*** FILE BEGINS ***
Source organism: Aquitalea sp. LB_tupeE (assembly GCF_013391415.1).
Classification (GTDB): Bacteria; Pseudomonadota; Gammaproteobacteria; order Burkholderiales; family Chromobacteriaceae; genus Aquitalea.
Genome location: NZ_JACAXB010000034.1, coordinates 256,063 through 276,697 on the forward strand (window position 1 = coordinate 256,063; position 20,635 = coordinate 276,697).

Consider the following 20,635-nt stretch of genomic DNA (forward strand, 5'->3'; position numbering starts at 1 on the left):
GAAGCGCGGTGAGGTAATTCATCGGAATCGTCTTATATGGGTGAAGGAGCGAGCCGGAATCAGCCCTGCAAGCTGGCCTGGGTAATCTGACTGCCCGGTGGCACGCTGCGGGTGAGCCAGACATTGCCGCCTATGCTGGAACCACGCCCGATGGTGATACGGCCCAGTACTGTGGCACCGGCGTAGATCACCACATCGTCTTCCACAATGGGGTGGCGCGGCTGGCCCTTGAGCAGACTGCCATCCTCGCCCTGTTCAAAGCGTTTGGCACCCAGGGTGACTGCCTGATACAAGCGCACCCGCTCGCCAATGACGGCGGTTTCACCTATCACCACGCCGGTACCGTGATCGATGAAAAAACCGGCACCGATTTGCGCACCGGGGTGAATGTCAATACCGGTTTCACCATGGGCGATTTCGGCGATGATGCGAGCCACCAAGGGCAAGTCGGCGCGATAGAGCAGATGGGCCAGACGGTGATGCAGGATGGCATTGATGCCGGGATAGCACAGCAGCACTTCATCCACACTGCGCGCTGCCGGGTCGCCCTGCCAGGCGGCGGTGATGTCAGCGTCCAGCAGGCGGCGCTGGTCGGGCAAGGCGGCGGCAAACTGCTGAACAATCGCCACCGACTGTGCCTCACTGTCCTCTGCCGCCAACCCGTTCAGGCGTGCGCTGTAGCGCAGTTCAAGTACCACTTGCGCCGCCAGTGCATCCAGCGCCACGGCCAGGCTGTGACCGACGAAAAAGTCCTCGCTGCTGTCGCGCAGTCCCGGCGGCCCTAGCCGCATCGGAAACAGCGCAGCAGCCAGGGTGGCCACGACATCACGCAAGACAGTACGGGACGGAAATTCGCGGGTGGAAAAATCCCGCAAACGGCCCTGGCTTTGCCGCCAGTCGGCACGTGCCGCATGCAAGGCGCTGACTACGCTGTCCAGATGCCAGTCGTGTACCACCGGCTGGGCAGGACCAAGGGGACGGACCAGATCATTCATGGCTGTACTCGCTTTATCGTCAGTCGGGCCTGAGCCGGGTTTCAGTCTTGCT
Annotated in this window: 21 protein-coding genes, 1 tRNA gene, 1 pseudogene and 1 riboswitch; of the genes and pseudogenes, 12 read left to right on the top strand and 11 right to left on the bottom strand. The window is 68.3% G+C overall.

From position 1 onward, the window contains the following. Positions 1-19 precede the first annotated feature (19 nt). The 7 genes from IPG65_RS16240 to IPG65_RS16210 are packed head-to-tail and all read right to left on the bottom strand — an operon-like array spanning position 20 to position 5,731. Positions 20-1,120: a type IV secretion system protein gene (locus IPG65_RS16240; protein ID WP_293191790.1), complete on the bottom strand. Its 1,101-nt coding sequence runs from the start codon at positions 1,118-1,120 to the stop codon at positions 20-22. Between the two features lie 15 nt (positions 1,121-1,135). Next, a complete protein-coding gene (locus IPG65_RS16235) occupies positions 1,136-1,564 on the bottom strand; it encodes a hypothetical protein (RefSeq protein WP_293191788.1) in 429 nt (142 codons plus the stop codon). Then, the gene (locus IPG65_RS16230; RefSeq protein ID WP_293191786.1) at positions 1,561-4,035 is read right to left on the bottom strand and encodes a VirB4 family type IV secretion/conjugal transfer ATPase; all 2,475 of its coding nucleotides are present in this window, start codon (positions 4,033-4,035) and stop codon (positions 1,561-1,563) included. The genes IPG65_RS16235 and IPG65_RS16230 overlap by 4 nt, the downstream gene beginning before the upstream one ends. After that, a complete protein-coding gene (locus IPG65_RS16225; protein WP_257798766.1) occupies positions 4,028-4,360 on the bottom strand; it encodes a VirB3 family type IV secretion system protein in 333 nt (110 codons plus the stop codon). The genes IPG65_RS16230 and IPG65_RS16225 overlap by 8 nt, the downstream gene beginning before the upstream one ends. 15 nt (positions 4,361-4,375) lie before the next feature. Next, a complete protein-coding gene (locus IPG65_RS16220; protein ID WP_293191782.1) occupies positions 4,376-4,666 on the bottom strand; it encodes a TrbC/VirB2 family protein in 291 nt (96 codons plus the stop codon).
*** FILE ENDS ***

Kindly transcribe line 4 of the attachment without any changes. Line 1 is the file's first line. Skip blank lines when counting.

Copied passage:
Consider the following 20,635-nt stretch of genomic DNA (forward strand, 5'->3'; position numbering starts at 1 on the left):